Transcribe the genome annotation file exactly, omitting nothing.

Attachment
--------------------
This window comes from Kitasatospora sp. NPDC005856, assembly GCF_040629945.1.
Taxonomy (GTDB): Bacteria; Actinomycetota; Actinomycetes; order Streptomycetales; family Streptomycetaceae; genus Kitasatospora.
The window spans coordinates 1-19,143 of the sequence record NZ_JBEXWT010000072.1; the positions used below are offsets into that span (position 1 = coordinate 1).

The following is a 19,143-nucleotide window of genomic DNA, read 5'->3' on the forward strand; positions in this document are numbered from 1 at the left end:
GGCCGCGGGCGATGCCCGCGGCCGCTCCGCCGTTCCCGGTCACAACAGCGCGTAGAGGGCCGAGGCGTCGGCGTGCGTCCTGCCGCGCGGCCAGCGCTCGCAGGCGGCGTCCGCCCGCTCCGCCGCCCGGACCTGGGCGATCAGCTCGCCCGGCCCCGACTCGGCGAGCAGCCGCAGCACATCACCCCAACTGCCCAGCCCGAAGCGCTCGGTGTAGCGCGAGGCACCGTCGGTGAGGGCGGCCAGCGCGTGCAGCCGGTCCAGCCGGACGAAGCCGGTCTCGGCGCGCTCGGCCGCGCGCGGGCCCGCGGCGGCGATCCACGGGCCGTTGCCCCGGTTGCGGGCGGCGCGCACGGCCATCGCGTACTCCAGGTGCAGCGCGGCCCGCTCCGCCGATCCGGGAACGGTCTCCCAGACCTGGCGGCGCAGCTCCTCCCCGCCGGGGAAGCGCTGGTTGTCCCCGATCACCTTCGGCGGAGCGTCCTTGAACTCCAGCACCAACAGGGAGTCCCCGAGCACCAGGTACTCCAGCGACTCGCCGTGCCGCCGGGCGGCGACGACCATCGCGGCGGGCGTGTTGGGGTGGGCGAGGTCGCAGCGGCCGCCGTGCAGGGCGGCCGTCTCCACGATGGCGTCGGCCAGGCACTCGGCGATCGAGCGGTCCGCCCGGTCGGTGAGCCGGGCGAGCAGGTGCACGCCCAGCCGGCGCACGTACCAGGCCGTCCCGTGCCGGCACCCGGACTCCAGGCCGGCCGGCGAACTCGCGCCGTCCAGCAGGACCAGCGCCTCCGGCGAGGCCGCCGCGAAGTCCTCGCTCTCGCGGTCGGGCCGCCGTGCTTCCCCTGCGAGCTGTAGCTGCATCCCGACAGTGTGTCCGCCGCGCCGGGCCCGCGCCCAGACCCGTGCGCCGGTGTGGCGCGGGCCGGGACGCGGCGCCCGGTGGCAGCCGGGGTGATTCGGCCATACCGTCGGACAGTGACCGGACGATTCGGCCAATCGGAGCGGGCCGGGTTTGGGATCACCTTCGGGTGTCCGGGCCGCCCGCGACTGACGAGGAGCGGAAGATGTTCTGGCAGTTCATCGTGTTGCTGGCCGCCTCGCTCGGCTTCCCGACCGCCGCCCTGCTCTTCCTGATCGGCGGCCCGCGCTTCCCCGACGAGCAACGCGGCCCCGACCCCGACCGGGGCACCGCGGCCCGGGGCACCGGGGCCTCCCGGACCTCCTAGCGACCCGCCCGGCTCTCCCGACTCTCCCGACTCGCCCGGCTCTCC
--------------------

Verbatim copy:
This window comes from Kitasatospora sp. NPDC005856, assembly GCF_040629945.1.
Taxonomy (GTDB): Bacteria; Actinomycetota; Actinomycetes; order Streptomycetales; family Streptomycetaceae; genus Kitasatospora.
The window spans coordinates 1-19,143 of the sequence record NZ_JBEXWT010000072.1; the positions used below are offsets into that span (position 1 = coordinate 1).

The following is a 19,143-nucleotide window of genomic DNA, read 5'->3' on the forward strand; positions in this document are numbered from 1 at the left end:
GGCCGCGGGCGATGCCCGCGGCCGCTCCGCCGTTCCCGGTCACAACAGCGCGTAGAGGGCCGAGGCGTCGGCGTGCGTCCTGCCGCGCGGCCAGCGCTCGCAGGCGGCGTCCGCCCGCTCCGCCGCCCGGACCTGGGCGATCAGCTCGCCCGGCCCCGACTCGGCGAGCAGCCGCAGCACATCACCCCAACTGCCCAGCCCGAAGCGCTCGGTGTAGCGCGAGGCACCGTCGGTGAGGGCGGCCAGCGCGTGCAGCCGGTCCAGCCGGACGAAGCCGGTCTCGGCGCGCTCGGCCGCGCGCGGGCCCGCGGCGGCGATCCACGGGCCGTTGCCCCGGTTGCGGGCGGCGCGCACGGCCATCGCGTACTCCAGGTGCAGCGCGGCCCGCTCCGCCGATCCGGGAACGGTCTCCCAGACCTGGCGGCGCAGCTCCTCCCCGCCGGGGAAGCGCTGGTTGTCCCCGATCACCTTCGGCGGAGCGTCCTTGAACTCCAGCACCAACAGGGAGTCCCCGAGCACCAGGTACTCCAGCGACTCGCCGTGCCGCCGGGCGGCGACGACCATCGCGGCGGGCGTGTTGGGGTGGGCGAGGTCGCAGCGGCCGCCGTGCAGGGCGGCCGTCTCCACGATGGCGTCGGCCAGGCACTCGGCGATCGAGCGGTCCGCCCGGTCGGTGAGCCGGGCGAGCAGGTGCACGCCCAGCCGGCGCACGTACCAGGCCGTCCCGTGCCGGCACCCGGACTCCAGGCCGGCCGGCGAACTCGCGCCGTCCAGCAGGACCAGCGCCTCCGGCGAGGCCGCCGCGAAGTCCTCGCTCTCGCGGTCGGGCCGCCGTGCTTCCCCTGCGAGCTGTAGCTGCATCCCGACAGTGTGTCCGCCGCGCCGGGCCCGCGCCCAGACCCGTGCGCCGGTGTGGCGCGGGCCGGGACGCGGCGCCCGGTGGCAGCCGGGGTGATTCGGCCATACCGTCGGACAGTGACCGGACGATTCGGCCAATCGGAGCGGGCCGGGTTTGGGATCACCTTCGGGTGTCCGGGCCGCCCGCGACTGACGAGGAGCGGAAGATGTTCTGGCAGTTCATCGTGTTGCTGGCCGCCTCGCTCGGCTTCCCGACCGCCGCCCTGCTCTTCCTGATCGGCGGCCCGCGCTTCCCCGACGAGCAACGCGGCCCCGACCCCGACCGGGGCACCGCGGCCCGGGGCACCGGGGCCTCCCGGACCTCCTAGCGACCCGCCCGGCTCTCCCGACTCTCCCGACTCGCCCGGCTCTCC